I nominate Toronto Rob Ford as Valentine guru of the year. No, seriously, he could teach Cupid. Buffoonery aside – and that’s a huge aside – his ability to keep voters willing to vote for him defies credibility. It’s what I find most astonishing – his self-imposed implosion and dizzying public unraveling hasn’t deterred his Ford Nation from believing in him. That means he has something to teach.
Oops, I did it again. As in two original breasts, four total mastectomies. Think of that when ordering a double double coffee at Tim’s. After the shock of the first two mastectomies, undergoing another… Read more Resilience helps after a quadruple mastectomy (yup – 4 of ’em) →
Whether change is from a death, disease, divorce, depression, disappointment, or other disaster, hey, the trauma ended, move on; get over it. So, I’ll share the secret here first; it isn’t so simple. Two years… Read more The Secret for Recovery from Post Change Syndrome →
I was retained by a team that had been in conflict for – by their reckoning – about ten years. They were so skeptical of conflict management and reluctant to discuss their issues that I suggested we try Dialogue instead of trying for resolution. Despite their unwillingness and half-hearted engagement, they gave it a try. At the session’s conclusion, they expressed disappointment that Dialogue was just talk when they needed magic. There are many conflict management processes Four days later, I phoned to check in. The team lead reported with surprised delight that the… Read more Conflict Analysis of Dialogue →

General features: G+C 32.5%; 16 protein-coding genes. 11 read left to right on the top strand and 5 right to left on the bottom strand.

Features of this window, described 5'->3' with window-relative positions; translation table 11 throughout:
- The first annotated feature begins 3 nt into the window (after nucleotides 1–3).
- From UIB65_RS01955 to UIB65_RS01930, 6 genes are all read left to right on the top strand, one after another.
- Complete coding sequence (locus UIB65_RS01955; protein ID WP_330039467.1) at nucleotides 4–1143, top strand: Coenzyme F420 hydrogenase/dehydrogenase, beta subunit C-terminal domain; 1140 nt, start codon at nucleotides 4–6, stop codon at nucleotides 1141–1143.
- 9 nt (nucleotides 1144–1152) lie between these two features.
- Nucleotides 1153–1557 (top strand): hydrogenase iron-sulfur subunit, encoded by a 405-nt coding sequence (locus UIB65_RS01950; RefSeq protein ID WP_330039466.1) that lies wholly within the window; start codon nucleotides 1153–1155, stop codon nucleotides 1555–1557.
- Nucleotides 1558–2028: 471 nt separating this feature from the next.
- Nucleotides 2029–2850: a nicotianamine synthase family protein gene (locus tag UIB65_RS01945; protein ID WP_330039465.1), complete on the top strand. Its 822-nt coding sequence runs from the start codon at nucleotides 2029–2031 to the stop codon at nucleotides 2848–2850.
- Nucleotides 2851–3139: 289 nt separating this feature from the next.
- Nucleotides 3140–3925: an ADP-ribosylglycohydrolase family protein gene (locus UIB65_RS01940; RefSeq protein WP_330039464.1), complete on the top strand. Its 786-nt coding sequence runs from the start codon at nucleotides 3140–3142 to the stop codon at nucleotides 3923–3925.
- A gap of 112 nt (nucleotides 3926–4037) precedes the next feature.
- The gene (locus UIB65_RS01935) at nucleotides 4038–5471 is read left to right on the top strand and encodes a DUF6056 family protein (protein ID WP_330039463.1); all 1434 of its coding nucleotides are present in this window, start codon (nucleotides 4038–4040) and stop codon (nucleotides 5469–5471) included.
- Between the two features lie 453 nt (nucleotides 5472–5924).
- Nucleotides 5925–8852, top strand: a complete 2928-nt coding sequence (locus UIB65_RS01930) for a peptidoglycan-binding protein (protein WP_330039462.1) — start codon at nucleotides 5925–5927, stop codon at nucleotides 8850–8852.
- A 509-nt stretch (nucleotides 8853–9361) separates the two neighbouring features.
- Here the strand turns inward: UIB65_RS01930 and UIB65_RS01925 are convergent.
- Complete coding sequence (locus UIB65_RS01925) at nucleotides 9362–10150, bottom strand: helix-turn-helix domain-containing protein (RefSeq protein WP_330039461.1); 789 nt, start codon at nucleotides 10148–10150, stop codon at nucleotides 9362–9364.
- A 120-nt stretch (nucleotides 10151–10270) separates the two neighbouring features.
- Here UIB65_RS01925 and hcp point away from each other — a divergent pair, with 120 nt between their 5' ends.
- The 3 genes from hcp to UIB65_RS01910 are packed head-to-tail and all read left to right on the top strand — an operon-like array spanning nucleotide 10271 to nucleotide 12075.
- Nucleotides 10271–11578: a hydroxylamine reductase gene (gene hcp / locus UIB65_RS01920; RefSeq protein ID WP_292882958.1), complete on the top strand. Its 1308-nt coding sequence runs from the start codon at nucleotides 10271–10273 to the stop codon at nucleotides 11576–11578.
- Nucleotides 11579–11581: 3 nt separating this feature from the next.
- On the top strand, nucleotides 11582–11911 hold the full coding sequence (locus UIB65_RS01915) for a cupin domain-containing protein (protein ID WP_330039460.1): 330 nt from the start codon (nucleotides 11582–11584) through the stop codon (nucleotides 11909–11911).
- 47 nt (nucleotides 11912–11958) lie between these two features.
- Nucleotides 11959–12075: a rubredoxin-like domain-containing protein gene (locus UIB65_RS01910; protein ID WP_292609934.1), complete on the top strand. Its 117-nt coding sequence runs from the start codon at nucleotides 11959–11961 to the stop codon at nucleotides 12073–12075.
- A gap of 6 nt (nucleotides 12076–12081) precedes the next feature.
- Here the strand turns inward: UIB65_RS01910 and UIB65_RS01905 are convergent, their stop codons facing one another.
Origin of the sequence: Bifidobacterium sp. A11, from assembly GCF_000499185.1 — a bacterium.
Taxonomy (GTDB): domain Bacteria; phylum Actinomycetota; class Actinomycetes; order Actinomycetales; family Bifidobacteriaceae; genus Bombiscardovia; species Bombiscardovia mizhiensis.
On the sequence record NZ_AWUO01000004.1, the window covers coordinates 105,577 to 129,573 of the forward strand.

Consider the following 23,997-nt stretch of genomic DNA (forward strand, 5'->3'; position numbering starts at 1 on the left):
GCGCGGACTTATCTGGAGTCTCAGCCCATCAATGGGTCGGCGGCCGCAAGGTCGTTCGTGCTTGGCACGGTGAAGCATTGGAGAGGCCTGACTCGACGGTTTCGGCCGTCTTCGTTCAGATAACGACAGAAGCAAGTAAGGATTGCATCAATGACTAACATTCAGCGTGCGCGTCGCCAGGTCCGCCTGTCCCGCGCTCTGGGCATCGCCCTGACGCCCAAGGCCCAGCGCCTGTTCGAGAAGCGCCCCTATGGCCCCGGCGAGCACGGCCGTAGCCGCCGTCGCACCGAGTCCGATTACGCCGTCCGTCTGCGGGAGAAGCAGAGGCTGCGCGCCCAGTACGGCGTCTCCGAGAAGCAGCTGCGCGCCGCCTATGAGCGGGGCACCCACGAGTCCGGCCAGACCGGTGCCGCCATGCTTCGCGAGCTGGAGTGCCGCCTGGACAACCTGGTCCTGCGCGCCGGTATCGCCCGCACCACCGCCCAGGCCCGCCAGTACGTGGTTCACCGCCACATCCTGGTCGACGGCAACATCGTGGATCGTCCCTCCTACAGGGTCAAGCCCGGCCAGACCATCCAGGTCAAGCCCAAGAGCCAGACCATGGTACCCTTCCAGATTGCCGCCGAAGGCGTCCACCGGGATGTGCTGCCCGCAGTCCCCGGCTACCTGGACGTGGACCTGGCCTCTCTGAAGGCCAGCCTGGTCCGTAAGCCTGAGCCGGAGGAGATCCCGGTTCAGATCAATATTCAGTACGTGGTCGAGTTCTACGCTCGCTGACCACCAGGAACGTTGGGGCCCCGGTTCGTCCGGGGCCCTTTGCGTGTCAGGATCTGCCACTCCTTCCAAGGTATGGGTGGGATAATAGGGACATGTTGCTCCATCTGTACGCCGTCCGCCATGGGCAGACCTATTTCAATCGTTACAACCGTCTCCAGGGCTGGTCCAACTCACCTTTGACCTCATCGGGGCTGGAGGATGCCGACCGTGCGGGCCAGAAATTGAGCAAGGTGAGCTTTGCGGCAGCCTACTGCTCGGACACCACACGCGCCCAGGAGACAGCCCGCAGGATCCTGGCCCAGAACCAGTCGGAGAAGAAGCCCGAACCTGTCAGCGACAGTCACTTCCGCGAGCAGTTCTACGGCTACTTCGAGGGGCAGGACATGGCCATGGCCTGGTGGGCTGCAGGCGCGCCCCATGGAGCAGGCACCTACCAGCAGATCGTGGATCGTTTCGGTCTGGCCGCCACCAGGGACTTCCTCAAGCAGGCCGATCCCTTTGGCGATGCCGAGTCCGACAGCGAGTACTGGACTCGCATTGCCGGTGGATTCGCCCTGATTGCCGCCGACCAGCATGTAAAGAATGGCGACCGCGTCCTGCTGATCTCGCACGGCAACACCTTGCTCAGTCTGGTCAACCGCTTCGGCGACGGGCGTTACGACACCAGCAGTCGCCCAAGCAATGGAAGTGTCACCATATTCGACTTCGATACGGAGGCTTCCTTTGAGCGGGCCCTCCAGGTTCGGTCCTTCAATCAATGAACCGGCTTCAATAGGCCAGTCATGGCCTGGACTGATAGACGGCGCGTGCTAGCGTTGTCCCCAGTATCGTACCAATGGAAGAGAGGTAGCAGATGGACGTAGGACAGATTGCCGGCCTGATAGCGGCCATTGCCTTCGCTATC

It was a real pleasure to be in a workshop with Bernie Mayer on Friday in Edmonton Alberta. I learned a lot and very much enjoyed the conversation with about a dozen Conflict Managers. Somewhere in the discussion, this expression was used:–
This week I witnessed the importance of sincerely offering and graciously accepting an apology. Granted, during times of high emotions, it isn’t always easy to do either. In these two cases, how an apology was offered (or not) and accepted (or not) had the power to change the outcome of the two relationships:
The cliché often used to get people to take medicine is” ‘short term pain for long term gain’. How Osama bin Ladin was captured is also a cautionary tale about short term gain for long term pain. The CIA used a nurse and doctor to withdraw blood while vaccinating suspects. The DNA confirmed the suspect was indeed there. So, what are the problems with tricking people – in this using a fake medical scenario – to obtain information or data?
Even billion dollar deals can fall apart when the highly paid executives doing the negotiating get hurt feelings. Here’s a cautionary tale about the value of doing interest based negotiations, of managing your reactions to another person, and of understanding how to have difficult conversations. If ever you wondered about the importance of relationship building in the high stakes of big business, this is a classic case study: